Identity theft is a real and growing problem. In 2018, the Federal Trade Commission (FTC) processed 1.4 million fraud reports totaling $1.48 billion in financial losses. According to the FTC, the most common type of fraud involved identity theft and credit cards. That doesn’t even include cases of honest mistakes, where you receive a bill or a collection notice that isn’t yours. It happens all the time.
In all, more than 167,000 American consumers reported a fraudulent credit card account was opened with their personal information last year. So how do you protect yourself? What can you do if incorrect bills or mystery debt shows up in your name? Here is some advice that can help, should you receive a bill that isn’t yours or discover debt you never agreed to.
Contest the Charges
If you don’t recognize a charge or debt that’s been assigned to you, contest it immediately. Never promise to pay a debt if you have doubts about it. Do your homework and find out if the charge or debt is legitimate. If a charge on a credit card is not from you, maybe it has been incurred by your spouse or children. Double check.
If you conclude that the charge or debt is not legitimate, then you need to contest it. Don’t just pay it, in hopes that it will go away and not come back. The opposite may prove to be true. Instead, contact the company that has charged you and dispute the amount owing. Contacting a company by phone is likely the first step. However, you can also follow-up in writing to more senior people within the organization that has charged you.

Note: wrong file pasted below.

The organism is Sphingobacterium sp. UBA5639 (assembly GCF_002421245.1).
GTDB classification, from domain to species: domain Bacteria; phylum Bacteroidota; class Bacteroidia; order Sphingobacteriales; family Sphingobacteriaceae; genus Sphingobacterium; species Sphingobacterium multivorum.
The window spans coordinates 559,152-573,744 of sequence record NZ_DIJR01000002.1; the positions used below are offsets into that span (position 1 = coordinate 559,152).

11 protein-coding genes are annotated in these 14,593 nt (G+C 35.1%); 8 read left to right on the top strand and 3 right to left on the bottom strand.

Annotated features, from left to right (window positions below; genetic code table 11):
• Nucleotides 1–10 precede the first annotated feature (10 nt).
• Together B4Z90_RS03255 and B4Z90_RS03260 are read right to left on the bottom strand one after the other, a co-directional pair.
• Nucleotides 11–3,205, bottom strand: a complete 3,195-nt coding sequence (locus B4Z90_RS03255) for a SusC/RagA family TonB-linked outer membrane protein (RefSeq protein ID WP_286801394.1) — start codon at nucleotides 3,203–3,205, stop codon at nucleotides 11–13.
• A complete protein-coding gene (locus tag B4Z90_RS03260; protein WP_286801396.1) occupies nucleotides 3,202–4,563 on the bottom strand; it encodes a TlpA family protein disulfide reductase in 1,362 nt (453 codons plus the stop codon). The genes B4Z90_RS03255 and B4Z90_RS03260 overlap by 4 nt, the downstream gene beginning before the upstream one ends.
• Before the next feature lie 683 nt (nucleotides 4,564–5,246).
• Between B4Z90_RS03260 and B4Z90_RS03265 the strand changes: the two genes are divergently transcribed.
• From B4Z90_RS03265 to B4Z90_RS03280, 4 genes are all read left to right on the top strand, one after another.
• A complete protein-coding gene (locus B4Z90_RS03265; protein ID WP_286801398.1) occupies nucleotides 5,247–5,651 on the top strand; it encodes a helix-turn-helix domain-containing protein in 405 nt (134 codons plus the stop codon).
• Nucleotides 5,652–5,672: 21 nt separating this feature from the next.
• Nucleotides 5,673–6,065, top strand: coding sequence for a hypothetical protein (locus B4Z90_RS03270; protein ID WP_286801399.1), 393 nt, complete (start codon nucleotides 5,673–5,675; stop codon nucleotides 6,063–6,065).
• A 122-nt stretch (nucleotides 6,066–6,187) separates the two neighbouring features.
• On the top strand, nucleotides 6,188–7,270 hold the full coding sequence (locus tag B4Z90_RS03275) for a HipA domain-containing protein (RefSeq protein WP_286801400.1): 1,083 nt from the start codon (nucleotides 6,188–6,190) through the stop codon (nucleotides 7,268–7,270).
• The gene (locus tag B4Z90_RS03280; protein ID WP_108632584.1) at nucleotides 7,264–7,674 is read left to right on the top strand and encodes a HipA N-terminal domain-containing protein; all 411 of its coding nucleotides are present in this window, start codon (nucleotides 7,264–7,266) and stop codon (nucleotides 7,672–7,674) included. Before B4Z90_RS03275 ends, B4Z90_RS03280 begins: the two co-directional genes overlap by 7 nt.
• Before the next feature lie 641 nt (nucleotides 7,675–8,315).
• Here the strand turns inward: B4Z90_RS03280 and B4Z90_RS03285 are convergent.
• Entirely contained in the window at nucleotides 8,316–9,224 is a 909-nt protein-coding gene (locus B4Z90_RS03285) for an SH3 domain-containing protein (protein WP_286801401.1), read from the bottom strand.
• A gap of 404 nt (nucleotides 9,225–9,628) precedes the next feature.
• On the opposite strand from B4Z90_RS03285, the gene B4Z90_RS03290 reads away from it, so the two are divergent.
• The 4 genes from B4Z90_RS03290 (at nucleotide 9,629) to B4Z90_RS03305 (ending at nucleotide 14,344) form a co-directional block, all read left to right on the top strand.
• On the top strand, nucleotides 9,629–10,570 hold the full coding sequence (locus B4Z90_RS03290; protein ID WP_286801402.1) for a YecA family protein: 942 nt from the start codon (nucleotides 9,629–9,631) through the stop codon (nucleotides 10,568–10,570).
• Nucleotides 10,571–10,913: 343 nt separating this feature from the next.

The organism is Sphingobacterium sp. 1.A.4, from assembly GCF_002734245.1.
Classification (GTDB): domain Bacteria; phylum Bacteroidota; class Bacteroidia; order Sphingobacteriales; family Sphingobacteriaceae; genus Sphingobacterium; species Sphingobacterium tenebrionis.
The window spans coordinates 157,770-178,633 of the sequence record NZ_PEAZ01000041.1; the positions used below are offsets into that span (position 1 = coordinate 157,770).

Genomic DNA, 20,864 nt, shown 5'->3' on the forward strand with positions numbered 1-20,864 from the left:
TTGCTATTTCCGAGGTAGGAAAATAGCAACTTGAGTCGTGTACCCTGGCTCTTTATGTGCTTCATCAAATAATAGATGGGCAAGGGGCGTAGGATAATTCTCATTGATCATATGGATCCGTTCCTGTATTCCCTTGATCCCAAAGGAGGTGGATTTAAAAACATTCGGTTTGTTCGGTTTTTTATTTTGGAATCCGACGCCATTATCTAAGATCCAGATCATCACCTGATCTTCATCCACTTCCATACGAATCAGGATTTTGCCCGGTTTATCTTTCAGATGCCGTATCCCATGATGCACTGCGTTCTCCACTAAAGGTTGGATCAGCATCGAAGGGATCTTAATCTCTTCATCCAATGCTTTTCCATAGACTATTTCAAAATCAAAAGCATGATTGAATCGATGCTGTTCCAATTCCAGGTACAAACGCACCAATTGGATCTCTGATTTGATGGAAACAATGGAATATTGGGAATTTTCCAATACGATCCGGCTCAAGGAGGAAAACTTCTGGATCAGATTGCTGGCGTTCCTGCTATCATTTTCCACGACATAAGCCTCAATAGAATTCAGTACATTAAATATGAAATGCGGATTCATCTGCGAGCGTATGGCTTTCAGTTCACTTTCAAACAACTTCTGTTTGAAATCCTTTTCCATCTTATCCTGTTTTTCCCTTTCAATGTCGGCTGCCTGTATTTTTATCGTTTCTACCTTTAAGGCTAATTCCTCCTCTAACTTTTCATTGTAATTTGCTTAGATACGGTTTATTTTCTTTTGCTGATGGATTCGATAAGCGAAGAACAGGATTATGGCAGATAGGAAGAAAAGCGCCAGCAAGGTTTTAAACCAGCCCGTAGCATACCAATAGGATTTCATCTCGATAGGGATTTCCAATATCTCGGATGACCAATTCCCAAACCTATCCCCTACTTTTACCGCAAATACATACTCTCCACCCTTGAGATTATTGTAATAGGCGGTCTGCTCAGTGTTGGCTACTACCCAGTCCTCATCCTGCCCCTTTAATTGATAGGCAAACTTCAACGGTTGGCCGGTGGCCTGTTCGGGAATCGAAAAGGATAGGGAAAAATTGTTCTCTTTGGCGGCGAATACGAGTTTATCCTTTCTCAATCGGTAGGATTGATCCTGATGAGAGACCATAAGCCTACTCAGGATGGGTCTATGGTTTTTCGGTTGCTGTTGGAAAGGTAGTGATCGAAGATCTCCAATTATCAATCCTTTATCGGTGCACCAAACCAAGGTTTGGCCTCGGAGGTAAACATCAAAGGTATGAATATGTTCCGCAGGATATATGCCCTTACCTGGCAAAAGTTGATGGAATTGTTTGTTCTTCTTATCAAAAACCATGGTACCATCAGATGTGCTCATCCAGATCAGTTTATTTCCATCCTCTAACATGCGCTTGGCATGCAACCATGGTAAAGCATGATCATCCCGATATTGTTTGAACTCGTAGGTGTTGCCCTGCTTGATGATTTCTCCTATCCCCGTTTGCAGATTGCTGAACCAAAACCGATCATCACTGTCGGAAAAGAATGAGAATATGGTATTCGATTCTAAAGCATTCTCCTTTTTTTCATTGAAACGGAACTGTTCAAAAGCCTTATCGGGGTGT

If you find that your identity has been stolen, be sure and let the company charging you know. They most likely have processes in place for managing charges that result from stolen identities.
If a company pushes debt onto you, or refers your unpaid charges to a collection agency, you can still fight back. Simply demand proof that the debt belongs to you. The easiest way to achieve this is to ask to see your own signature. If they can’t produce a credit card receipt, mortgage papers, or a loan application with your John Hancock on it, you’re off to a good start. With that proof, you will have a strong case to have the debt canceled.
Complications can arise when shopping online, where signatures are rarely required. However, a credit card cannot be issued without a signature being placed on an application. Other proof points you may want to ask to see is the address and phone number used and/or a Social Security Number. Again, if this information is different from your information, then you’ll have solid grounds to contest the charges.
Get a “Validation Notice”
By law, collection agencies must send consumers a written notice concerning unpaid charges and outstanding debts that are owed. This is called a “validation notice” or a “validation letter.” It outlines clearly how much money you owe, the name of the creditor, and what to do if you don’t think you owe the money. Receiving this notice will at least tell you if the debt being claimed against you comes from a legitimate source.